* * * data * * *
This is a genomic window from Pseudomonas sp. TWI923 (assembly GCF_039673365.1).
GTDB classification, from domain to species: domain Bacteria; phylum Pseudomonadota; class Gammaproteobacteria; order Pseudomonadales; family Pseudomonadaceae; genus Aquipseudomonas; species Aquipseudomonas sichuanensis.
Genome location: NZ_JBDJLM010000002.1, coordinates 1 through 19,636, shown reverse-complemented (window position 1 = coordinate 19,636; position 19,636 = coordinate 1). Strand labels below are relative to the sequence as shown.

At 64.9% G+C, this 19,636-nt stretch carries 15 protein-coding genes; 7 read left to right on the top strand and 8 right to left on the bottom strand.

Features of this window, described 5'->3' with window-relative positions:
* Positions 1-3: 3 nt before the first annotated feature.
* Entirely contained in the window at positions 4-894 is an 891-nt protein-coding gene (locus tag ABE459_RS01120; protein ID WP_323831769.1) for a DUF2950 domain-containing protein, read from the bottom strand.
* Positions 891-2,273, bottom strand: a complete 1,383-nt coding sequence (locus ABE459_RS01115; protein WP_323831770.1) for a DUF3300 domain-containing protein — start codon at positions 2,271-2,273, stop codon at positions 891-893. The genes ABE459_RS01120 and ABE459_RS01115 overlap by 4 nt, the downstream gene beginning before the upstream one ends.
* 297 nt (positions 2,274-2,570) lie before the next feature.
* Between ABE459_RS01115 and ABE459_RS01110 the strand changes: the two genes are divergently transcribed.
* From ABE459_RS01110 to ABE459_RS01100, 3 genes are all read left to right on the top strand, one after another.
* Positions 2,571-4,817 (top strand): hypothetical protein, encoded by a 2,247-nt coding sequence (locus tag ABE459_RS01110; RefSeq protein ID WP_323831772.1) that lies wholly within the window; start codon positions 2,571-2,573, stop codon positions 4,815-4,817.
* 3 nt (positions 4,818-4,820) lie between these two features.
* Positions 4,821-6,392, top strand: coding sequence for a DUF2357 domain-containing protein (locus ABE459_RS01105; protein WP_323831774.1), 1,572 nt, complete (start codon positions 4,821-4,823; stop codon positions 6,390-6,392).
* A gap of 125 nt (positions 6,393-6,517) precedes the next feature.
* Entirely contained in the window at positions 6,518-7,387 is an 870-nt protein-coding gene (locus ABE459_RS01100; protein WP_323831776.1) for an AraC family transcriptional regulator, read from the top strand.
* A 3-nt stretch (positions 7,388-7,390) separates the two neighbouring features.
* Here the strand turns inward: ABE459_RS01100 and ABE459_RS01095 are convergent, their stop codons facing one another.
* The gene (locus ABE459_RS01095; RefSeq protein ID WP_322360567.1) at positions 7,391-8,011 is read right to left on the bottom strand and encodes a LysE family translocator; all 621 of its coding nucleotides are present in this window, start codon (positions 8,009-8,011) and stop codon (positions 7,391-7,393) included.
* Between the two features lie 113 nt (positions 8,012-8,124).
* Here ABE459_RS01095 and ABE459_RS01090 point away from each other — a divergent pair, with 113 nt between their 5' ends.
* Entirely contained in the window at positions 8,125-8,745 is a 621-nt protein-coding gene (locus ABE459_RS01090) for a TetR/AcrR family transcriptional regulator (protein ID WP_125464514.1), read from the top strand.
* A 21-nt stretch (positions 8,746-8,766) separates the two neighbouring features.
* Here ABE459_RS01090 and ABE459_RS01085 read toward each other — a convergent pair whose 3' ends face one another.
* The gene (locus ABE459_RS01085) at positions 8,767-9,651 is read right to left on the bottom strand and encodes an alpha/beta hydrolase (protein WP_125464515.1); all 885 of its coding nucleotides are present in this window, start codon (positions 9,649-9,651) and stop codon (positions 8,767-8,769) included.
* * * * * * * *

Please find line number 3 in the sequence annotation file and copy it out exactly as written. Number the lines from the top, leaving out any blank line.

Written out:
Genome location: NZ_JBDJLM010000002.1, coordinates 1 through 19,636, shown reverse-complemented (window position 1 = coordinate 19,636; position 19,636 = coordinate 1). Strand labels below are relative to the sequence as shown.